Mossel Bay Tourism board appointedDecember 5th, 2011 by Susan Reynard | Categories: environmental, government, hotels, industry, people, tourism
The members of Mossel Bay Tourism have chosen Ray Murray, Koos Schutte, René Bongers, Fred Orban and Jauckie Viljoen (pictured above, from left) to serve as elected members on the company’s board. The election took place at their annual general meeting, which was held at The Point Hotel on Wednesday, 30 November.
The board also includes members appointed by the Mossel Bay Municipality: Alderman Emile Scheepers, Councillor Petru Terblanche, the Municipal Manager Dr Michele Gratz, and Suzette van Wyk, who represents the community of D’Almeida. The Municipality is the company’s major funder.
According to the company’s articles of association, the new board will elect a chairman at its first official meeting. Speaking during the AGM, outgoing chairman René Bongers said that indicators point to a recovery in the tourism industry. He said that Danny Bryer, the director of sales, marketing and revenue for the Protea Hospitality Group, has recently written that: “Demand is increasing; the total number of rooms sold in the past two months is up by 5% year on year and that’s extremely important because there are more rooms available since the time of the World Cup.”
Bongers added, “Of course we all hope that these predictions are correct. And if they are, I believe that Mossel Bay is strategically positioned to be first in line when the demand begins to rise. I believe this because, despite everything else, Mossel Bay Tourism has never let up on its marketing campaign. We have made – and continue to make – a particularly strong impression on the market, and this means that people should think of us first when they think of travelling.”
The elected members of the board will serve voluntarily, and each one will represent a separate sector of the tourism industry:
- René Bongers, who owns the Eight Bells Mountain Inn, represents hotels
- Ray Murray, of Pick ‘n Pay in the Bayside Mall, represents the business sector
- Koos Schutte, of Amzee Bokmakierrie, represents guest houses and B&Bs
- Jauckie Viljoen, of Backroad Safaris, represents the activities sector
- Fred Orban, of Sandpiper Cottages, represents self-catering establishments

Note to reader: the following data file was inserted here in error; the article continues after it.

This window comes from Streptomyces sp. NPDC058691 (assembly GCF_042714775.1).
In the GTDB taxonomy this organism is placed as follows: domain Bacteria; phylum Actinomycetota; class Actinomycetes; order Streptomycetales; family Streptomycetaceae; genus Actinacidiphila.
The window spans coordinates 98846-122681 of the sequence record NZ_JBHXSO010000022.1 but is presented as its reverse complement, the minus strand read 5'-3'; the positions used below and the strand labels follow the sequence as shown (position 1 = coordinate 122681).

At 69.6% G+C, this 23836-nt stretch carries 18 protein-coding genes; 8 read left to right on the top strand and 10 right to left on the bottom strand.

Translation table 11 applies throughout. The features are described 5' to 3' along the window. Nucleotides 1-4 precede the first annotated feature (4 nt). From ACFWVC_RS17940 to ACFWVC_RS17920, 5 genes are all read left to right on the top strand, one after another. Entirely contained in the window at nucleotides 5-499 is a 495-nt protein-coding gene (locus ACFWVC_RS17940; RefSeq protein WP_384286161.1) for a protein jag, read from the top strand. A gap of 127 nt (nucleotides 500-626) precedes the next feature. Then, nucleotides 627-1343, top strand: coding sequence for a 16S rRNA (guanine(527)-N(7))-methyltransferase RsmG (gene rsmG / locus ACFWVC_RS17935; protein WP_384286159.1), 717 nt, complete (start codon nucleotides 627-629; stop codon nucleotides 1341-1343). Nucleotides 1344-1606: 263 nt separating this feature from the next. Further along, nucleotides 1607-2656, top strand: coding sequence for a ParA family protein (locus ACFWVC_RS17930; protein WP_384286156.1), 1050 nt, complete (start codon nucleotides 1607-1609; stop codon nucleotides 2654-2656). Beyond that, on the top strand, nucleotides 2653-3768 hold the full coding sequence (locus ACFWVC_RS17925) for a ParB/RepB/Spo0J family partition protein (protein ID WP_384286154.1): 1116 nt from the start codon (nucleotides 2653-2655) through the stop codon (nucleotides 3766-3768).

Environmental and conservation initiatives were also a key focus at the meeting. Conservationist Aiden Beck called on the tourism industry in Mossel Bay to get involved in preserving the environment for future generations.
Beck is the manager of the Oyster Bay Reserve and is active in the Mossel Bay Environmental Partnership (MEP) and the St. Blaize Biodiversity Forum.
“MEP is involved in a number of community projects in the region – one of the most important of which is the Mossel Bay Estuary Restoration and Maintenance Project, which is being implemented by the Oyster Bay Reserve,” he said.
The Estuary Restoration Project, which is being overseen by the MEP, and funded by PetroSA and the Municipality of Mossel Bay, has been divided into three phases: in the first, teams from the community spent four months removing alien plants, cleaning waste material from the town’s various estuarine ecosystems, and identifying possible points for new access paths.
In the second phase (which is currently ongoing), the teams are planting indigenous pioneer plants in the cleared and affected areas, and have established two community nurseries to supply themselves with the material they’ll need in phase three.
In the third phase, which will begin in January 2012, they will open new paths for hiking and access to the beaches, benches and educational sign boards will be erected in conjunction with local conservancies, and a number of community guides will be trained to be able to assist with planned opportunities in eco-tourism in the area.
Beck said that he’s been active in implementing the St. Blaize Biodiversity Forum as another project of the MEP. The Forum will provide each partnering Conservancy with data booklets, maps, and lists of critically endangered species that occur in our coastal area in order to help them monitor development by accurately assessing the natural environment.
“The Forum has recently found funding, and will be linked with existing MEP projects,” he said. “Amongst others, this will mean sending prospective rangers from the community on courses that will equip them as conservationist and tour guides – and even in things like snake handling. Ultimately the aim is to empower community rangers so that they can work find work in our local conservancies, and help to preserve this unique piece of coast line that attracts so many tourists.
“We’re hoping that all the conservancies will eventually be able to employ full time rangers to assist with tours as well as data gathering in the same way that they’ve done at the successful Fransmanshoek Conservancy. Initiatives like these have enormous benefits for the preservation of the environment, for creating employment and awareness in the local communities, and, most importantly, for instilling a passion for eco-tourism,” said Beck.
Mossel Bay Tourism’s Marcia Holm added that it is important to make Mossel Bay’s pristine natural areas more accessible. “Controlled access to our finest environmental gems will help to convince visitors to extend their stay in the Mossel Bay region.”